un derogating

derogate

[v. der-uh-geyt; adj. der-uh-git, -geyt]
verb (used without object), derogated, derogating.
1.
to detract, as from authority, estimation, etc. (usually followed by from ).
2.
to stray in character or conduct; degenerate (usually followed by from ).
verb (used with object), derogated, derogating.
3.
to disparage or belittle.
4.
Archaic. to take away (a part) so as to impair the whole.
adjective
5.
Archaic. debased.

Origin:
1375–1425; late Middle English < Latin dērogātus repealed, restricted (past participle of dērogāre), equivalent to dē- de- + rog(āre) to ask + -ātus -ate1

derogation, noun
nonderogation, noun
underogating, adjective

abdicate, abrogate, arrogate, derogate.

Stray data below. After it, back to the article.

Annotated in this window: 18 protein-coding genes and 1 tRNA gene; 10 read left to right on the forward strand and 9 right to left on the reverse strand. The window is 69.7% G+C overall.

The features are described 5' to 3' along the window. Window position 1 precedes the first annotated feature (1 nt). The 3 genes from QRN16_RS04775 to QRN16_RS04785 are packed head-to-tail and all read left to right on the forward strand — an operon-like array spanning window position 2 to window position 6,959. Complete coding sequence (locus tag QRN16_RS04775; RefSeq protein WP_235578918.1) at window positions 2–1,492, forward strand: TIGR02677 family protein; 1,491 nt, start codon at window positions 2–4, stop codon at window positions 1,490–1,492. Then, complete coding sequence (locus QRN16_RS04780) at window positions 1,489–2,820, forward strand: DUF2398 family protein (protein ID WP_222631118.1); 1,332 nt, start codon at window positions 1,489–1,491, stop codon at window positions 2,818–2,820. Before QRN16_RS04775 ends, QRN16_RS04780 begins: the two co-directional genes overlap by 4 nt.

1. See decry.
Dictionary.com Unabridged
Based on the Random House Dictionary, © Random House, Inc. 2014.
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World English Dictionary
derogate
 
vb (foll by from) (foll by from)
1.  to cause to seem inferior or be in disrepute; detract
2.  to deviate in standard or quality; degenerate
3.  (tr) to cause to seem inferior, etc; disparage
4.  (tr) to curtail the application of (a law or regulation)
 
adj
5.  archaic debased or degraded
 
[C15: from Latin dērogāre to repeal some part of a law, modify it, from de- + rogāre to ask, propose a law]
 
'derogately
 
adv
 
dero'gation
 
n
 
derogative
 
adj
 
de'rogatively
 
adv

Collins English Dictionary - Complete & Unabridged 10th Edition
2009 © William Collins Sons & Co. Ltd. 1979, 1986 © HarperCollins
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Word Origin & History

derogate
1510s, from pp. stem of L. derogare (see derogatory).
Online Etymology Dictionary, © 2010 Douglas Harper
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